Species and Techniques to Catch Them

Sámara is located on the Pacific coast of Costa Rica. We are fortunate to have a wide variety of species both inshore and offshore making it one of the best  fishing destinations in the world. Hunt for marlin, sailfish and tuna offshore or for dorado, roosterfish and wahoo inshore.

Get to know some of our most popular species and learn what we consider some of the best techniques to target them.


Known locally as pez gallo, the roosterfish is a bucketlist species for our clients, and for a good reason! They fight hard and are beautiful to look at. The majority of the largest roosterfish are caught with live bait. Blue runners have consistently been the best. However, bonita, small bigeye trevally, small jack crevalle, sierra mackerel, and mullet also work very well. Small to midsize roosterfish prefer artificial baits. Medium roosters like knife jigs worked between 60-120ft around reefs and rocks, as well as poppers near exposed reef and along the shoreline. Smaller roosters prefer small poppers or jigs casted near rocks.

Pacific Dog Snapper

The pacific dog snapper is commonly known as Cubera. Live baits and poppers work well. Popping with small or large poppers over reefs of 50ft or less can be very exciting.  Jigging with 150g knife jigs is a good technique on deeper reefs from 80ft to 150ft. Dead bait works as well. To fish with dead bait, we have found bonitas work the best, hooked in the tail and drifted out slowly with no weight on reefs 40ft and deeper.

Broomtail Grouper

Mero Negro to the locals, The vast majority have been caught between 100 and 150ft of depth on knife and flutter jigs 100g or more. Bouncing the jig on the bottom several times followed by fast steady retrieve is the most successful technique. Large jigheads 10oz or more with rubber swimbaits pulled over the bottom work well as well as fishing dead bait. As these fish are generally in deeper water, a weight can be used in this case. A 2oz or larger weight about 6ft from a bonito hooked either in the mouth or tail can bring some of the largest groupers to the surface.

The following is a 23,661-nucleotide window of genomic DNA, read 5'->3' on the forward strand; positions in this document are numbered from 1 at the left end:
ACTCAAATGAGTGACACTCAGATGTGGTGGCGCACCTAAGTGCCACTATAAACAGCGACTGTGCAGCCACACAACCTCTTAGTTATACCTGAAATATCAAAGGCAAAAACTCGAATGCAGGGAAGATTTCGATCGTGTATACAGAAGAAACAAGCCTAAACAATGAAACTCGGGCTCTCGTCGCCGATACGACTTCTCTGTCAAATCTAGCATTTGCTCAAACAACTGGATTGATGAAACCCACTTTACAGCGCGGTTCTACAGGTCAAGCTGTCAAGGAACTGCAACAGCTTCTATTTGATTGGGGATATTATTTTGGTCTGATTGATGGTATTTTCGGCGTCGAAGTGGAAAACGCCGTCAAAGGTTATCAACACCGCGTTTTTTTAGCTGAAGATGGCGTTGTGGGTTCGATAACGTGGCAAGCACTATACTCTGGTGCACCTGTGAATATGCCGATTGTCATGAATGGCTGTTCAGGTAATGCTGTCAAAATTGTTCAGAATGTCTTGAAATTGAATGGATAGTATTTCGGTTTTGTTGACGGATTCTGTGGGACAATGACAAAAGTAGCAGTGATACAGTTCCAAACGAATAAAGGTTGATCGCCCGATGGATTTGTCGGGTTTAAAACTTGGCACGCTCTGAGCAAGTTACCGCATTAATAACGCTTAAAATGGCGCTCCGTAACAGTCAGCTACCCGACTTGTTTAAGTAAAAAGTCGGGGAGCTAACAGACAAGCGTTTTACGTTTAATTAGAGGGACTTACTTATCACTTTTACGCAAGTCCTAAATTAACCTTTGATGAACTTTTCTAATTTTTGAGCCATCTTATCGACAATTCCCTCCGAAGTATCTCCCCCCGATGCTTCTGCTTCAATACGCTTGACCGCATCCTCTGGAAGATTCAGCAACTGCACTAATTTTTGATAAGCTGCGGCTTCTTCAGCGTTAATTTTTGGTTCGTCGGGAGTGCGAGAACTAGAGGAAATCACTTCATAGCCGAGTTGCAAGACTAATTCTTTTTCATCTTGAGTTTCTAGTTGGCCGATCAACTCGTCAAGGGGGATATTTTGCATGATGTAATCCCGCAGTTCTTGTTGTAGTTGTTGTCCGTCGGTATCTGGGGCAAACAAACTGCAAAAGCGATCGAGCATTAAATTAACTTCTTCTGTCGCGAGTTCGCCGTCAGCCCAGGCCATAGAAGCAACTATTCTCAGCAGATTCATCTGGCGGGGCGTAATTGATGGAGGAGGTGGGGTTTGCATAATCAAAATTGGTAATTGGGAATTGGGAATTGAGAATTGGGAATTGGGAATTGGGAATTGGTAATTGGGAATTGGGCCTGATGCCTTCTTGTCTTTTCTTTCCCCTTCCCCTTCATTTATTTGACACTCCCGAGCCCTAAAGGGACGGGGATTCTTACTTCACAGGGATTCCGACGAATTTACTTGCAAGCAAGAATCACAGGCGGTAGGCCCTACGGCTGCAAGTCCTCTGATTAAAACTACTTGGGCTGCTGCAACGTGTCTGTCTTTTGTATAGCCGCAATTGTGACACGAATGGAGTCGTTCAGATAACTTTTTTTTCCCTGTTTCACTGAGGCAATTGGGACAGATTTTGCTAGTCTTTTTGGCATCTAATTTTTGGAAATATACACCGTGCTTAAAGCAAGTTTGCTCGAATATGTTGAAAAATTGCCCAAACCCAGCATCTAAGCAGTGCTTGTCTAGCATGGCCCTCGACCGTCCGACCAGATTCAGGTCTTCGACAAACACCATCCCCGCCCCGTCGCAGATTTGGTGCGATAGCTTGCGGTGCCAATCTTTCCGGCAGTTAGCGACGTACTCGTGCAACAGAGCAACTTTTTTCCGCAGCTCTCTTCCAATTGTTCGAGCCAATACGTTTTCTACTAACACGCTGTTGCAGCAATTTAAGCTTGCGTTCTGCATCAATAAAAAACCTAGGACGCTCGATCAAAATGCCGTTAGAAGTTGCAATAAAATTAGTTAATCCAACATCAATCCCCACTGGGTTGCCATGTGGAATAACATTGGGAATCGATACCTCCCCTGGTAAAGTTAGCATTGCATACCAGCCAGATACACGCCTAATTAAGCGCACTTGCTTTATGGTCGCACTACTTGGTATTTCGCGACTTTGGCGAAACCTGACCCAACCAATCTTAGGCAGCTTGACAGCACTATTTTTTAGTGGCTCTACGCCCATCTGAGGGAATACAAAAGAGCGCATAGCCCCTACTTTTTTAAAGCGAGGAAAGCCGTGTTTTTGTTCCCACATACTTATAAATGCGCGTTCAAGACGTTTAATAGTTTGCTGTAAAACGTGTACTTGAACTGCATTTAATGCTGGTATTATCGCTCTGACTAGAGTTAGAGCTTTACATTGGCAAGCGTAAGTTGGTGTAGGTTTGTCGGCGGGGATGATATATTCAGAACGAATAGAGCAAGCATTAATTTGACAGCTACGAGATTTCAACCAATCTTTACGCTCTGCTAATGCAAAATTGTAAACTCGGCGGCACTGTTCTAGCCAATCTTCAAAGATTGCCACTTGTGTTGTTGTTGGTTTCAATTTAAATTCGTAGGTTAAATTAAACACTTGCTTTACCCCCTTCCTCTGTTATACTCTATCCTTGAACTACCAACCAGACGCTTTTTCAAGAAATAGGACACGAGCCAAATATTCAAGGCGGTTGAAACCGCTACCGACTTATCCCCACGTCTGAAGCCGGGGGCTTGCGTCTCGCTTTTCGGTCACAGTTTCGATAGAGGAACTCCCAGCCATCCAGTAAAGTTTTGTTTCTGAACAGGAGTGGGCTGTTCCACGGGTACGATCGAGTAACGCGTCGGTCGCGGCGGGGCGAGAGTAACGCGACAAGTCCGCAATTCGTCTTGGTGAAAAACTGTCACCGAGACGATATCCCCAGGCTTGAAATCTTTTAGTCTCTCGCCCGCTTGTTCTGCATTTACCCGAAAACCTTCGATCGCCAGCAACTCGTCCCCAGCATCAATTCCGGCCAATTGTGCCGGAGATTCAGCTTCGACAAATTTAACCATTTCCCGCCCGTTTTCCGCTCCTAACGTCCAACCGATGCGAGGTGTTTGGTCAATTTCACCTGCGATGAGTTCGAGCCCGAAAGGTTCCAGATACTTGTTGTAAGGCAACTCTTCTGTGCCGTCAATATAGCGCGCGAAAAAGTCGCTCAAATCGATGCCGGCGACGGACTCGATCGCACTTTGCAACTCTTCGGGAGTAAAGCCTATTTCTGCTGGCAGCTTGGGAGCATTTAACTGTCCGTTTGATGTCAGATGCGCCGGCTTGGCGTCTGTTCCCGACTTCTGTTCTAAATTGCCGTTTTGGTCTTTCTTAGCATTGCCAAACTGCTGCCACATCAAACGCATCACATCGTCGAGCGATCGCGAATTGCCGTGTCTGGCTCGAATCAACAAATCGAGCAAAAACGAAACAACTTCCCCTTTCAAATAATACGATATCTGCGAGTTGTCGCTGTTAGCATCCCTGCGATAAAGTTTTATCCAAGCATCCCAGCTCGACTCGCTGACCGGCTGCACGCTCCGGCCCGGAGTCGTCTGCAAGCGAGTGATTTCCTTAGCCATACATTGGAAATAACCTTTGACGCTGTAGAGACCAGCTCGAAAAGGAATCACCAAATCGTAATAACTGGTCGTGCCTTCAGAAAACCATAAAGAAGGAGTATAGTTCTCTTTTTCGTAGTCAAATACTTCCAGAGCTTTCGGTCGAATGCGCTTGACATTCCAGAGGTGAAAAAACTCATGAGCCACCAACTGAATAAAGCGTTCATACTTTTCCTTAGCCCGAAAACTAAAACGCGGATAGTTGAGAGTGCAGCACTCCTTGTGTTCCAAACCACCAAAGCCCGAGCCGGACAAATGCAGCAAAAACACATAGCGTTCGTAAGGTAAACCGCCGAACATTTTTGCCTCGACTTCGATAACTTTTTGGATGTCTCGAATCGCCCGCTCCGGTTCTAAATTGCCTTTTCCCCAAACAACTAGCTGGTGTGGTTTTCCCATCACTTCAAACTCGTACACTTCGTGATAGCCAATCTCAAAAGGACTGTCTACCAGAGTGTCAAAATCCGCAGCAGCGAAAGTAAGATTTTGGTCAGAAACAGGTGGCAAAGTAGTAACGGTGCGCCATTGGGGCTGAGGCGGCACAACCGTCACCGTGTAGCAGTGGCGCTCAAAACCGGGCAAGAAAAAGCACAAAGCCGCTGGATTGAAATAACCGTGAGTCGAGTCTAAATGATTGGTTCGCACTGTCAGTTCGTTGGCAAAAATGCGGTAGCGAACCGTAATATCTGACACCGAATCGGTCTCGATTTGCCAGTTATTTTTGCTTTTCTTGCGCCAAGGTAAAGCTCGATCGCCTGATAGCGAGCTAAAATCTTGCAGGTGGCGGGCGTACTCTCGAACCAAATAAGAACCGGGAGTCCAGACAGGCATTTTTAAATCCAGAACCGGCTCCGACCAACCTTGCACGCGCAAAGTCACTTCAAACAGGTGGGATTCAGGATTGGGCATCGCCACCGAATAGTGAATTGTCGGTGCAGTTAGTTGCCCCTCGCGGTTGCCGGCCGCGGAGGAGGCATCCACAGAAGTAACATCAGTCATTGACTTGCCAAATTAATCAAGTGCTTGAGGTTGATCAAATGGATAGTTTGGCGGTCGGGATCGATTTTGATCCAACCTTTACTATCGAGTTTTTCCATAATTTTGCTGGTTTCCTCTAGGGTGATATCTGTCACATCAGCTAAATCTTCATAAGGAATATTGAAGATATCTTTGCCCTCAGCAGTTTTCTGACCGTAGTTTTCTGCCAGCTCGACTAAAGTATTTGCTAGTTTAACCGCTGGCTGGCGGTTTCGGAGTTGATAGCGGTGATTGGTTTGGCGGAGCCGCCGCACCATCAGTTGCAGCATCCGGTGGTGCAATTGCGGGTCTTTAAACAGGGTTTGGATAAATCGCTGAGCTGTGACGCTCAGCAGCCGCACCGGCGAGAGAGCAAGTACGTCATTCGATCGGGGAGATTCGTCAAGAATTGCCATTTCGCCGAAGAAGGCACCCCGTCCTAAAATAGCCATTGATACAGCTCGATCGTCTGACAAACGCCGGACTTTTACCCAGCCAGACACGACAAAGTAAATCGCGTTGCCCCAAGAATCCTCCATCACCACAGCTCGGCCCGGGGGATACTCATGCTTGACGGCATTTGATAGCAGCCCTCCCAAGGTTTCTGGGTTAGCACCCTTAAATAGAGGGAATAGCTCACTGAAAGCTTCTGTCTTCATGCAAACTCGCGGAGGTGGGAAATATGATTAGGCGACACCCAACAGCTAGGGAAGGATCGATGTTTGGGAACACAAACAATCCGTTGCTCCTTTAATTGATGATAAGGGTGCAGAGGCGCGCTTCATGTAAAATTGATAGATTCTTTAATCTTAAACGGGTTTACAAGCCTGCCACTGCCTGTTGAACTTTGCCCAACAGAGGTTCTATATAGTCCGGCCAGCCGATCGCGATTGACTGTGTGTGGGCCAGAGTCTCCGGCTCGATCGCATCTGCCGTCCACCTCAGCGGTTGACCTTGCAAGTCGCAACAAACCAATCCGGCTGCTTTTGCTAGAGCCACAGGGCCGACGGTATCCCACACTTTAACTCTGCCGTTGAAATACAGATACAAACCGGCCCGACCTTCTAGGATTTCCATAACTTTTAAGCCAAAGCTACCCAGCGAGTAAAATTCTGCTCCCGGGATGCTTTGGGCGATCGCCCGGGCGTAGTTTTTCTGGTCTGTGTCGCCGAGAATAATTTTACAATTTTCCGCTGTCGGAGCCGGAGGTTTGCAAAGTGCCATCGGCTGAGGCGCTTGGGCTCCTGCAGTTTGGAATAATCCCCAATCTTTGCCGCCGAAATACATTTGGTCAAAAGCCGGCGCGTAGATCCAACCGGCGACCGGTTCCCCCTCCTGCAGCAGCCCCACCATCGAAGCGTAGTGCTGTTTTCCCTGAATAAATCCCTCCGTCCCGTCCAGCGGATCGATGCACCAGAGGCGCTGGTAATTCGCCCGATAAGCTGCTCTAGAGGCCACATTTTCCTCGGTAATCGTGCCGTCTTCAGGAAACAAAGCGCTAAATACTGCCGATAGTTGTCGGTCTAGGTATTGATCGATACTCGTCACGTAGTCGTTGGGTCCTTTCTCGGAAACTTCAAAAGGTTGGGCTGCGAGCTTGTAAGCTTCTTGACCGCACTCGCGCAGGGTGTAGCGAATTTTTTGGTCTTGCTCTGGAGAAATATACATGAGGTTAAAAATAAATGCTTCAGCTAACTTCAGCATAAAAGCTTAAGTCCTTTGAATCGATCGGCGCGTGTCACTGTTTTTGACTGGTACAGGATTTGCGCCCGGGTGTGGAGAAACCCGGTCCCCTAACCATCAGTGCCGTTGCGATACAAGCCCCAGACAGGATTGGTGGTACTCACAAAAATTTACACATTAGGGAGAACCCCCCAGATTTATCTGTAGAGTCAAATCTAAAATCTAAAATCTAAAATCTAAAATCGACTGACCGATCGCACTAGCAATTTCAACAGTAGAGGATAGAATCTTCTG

Yellowfin Tuna

Atun Aleta Amarilla in Spanish, these fish prefer poppers over almost anything. No matter what size the popper, or the tuna, they absolutely love them. Larger poppers can be casted further than smaller light weight ones. Fast retrieve, slow retrieve, or even popper sitting still has triggered countless bites. When they are being picky (which is rarely the case) they will almost always go after a small xps jig which is a knife jig 30g or less. When we catch these tuna we are usually sight fishing for them. If no tunas are jumping, a great technique is to troll a small to medium size artificial minnow.


Locally known as Vela, trolling artificial squid, flashers, and teasers are some of the best lures for landing one one these, though we can be more succsessful using live bait. Blue runners, bigeye trevallies, and bonita have shown the best results. Some have been hit fast trolling, slow trolling and even sitting still. The average depth for the billfish is between 70ft and 150ft. We usually find them to be more common in the months from March through June, but we see them year-round.


Most of the wahoo we have landed have come on large poppers casted near the ledge or trolled behind the boat while popping slow. Some have also come on knife jigs as well.


Also called dorado or dolphin fish. One of our favorite fish because they are great to eat, beautiful, and they put up an acrobatic fight. They are almost never picky eaters, generally eating almost anything that is thrown at them. We have caught them on all sizes of knife jigs reeled quickly on the surface of the water, many sizes of lures, cut bait and live bait, as well as poppers. They generally hang out around floating debris and current lines deeper than 80ft. Chumming with chunks of bonito is known to bring them in if seen nearby. We commonly find schools of them with an average size of over 15-20 pounds with some hooked that were pushing 80 pounds!